Evaluating the inter-rater agreement in the field of disability evaluation by reviewing the international literature7
Conducting several reproducibility studies in the field of psychiatric evaluations8
Dissemination
Generation of channels for the dissemination of IM evidence by:
Disseminating information and evidence through the CIM website
Publishing CIM newsletters (quarterly)
Disseminating news on CIM social media on Twitter and YouTube (ongoing)
Development and dissemination of evidence summaries by:
Publishing Cochrane Corners of SRs’ summaries applied to practice in the TBV (The Netherlands) and Suva Medical (Switzerland) and disseminating these on CIM’s website
Access
Compiling and facilitating the search and access to IM evidence by:
Establishing the Search Topic ‘Insurance Medicine’ to facilitate accessing IM evidence in the Cochrane Library
Collecting Cochrane and non-Cochrane evidence relevant for IM through the repository ‘Evidence on the web’ on the CIM website
Use
Training and developing competences in evidence users for applying EBM by:
Creating a Training section with learning resources for the interpretation and use of EBM through CIM website
Teaching Cochrane systematic review methodology and training on the principles of EBM at undergraduate/postgraduate courses, meetings and conferences

Summarising evidence applied to IM practice

Evidence summaries are an effective format to disseminate and facilitate the use of scientific evidence, especially when they are applied to cases commonly faced in IM practice (i.e. SRs summaries in journals or Cochrane corners, blogs, policy briefs, blogshots, case vignettes, podcasts, infographics, videos). In 2019, CIM conducted a small survey among the subscribers to CIM’s newsletter, with 79 respondents. The participants preferred formats for searching or receiving scientific evidence were evidence summaries, scientific articles and infographics.9 Based on these findings a decision was made to continue publishing Cochrane Corners with case vignettes and disseminating scientific articles through our social media, newsletter and CIM website.

More evidence relevant for IM practice

In collaboration with CIM stakeholders and our experience in the field of IM we have identified a number of opportunities to promote the production, dissemination and use of IM research. Here we share some of the projects CIM is currently working on in cooperation with the Cochrane Work review group.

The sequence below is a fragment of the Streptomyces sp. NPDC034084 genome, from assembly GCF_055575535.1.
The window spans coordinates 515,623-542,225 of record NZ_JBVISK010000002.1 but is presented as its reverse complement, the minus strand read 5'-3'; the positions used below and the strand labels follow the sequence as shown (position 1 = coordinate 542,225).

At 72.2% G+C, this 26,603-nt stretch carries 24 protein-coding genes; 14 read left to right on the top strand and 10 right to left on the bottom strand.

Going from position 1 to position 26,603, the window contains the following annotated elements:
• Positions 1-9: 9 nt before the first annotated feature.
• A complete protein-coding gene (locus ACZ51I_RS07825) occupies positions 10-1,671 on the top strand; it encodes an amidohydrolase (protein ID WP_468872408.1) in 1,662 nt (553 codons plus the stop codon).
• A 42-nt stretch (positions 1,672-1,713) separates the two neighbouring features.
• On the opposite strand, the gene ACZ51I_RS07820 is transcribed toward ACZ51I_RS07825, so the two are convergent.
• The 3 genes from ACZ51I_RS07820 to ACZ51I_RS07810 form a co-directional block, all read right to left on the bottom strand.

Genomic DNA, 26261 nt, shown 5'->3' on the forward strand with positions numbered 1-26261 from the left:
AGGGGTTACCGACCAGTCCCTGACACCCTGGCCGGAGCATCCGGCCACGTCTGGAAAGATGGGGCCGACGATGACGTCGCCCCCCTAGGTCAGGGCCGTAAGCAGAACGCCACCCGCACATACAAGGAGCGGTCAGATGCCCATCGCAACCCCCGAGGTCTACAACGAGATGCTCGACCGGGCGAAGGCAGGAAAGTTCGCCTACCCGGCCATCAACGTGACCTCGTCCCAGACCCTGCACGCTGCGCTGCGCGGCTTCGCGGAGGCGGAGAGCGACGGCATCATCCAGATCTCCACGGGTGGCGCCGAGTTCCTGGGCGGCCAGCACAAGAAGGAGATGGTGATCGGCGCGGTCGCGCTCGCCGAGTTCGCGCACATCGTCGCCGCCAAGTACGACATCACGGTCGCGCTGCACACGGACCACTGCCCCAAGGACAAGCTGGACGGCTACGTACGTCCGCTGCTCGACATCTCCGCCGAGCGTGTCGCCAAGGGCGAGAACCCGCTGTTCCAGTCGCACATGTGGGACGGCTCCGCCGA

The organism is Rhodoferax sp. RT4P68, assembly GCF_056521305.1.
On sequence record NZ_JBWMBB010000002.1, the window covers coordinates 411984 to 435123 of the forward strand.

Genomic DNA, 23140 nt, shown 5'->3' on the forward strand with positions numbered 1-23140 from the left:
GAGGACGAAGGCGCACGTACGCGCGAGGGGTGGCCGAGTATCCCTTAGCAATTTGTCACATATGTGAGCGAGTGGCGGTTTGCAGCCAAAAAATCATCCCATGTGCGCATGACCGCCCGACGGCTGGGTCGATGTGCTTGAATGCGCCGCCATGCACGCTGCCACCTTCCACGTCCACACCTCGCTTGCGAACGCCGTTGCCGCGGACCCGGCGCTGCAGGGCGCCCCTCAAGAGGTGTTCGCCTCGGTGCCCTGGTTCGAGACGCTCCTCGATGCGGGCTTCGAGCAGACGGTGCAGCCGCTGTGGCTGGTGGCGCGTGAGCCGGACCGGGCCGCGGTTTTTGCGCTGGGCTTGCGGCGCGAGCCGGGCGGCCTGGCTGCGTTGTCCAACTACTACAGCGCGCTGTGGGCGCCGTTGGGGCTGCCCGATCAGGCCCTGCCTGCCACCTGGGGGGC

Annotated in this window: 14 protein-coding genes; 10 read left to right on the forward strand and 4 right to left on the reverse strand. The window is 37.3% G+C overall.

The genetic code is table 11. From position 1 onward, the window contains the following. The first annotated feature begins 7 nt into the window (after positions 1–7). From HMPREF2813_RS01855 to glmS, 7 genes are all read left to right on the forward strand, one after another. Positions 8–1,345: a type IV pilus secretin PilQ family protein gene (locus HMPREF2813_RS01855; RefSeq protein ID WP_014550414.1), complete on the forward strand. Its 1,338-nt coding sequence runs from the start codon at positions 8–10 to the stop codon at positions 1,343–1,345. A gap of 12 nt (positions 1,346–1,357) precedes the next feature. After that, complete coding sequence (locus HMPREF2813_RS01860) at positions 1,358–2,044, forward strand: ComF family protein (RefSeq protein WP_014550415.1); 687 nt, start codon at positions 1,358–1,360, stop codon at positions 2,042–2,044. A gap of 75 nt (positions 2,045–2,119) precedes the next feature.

Collecting the same outcomes: developing a set of core outcomes on work participation

A broad range of diverse work participation outcomes are measured in randomized controlled trials (RCTs).10-12 This prevents systematic reviewers to summarize the results from RCTs quantitatively and perform meta-analyses, which in turn hampers guideline recommendations and decision-making. A core outcome set refers to an agreed minimum list of outcomes that should be considered and reported in trials researching specific areas. This project aims to develop a universally applicable and broadly acknowledged core outcome set for work participation based on an established Core Outcome Measure in Effectiveness Trials (COMET) methodology, involving the consensus of stakeholders (www.​cosforwork.​org).13 As a result, we expect to generate a more standardised measurement of work participation outcomes for future trials, facilitating the synthesis and the generation of evidence that is meaningful for end users.

Identifying priority topics for reviews on work participation

CIM aims to promote high-quality, clinically relevant reviews which clinicians, policymakers, guideline developers, and patients want to use. In this prioritization project, the aim is to identify relevant topics for five new Cochrane SRs, as well as, priorities for updating existing SRs. This project includes composing an evidence map of the field ‘Working participation’ and consulting evidence users and stakeholders to identify which clinical questions related to work participation they would like to have answered by means of SRs. This will help to set an agenda with priority research questions in the area of work participation.

Facilitating access to new evidence: developing a customizable PubMed email alert in the field of work disability evaluation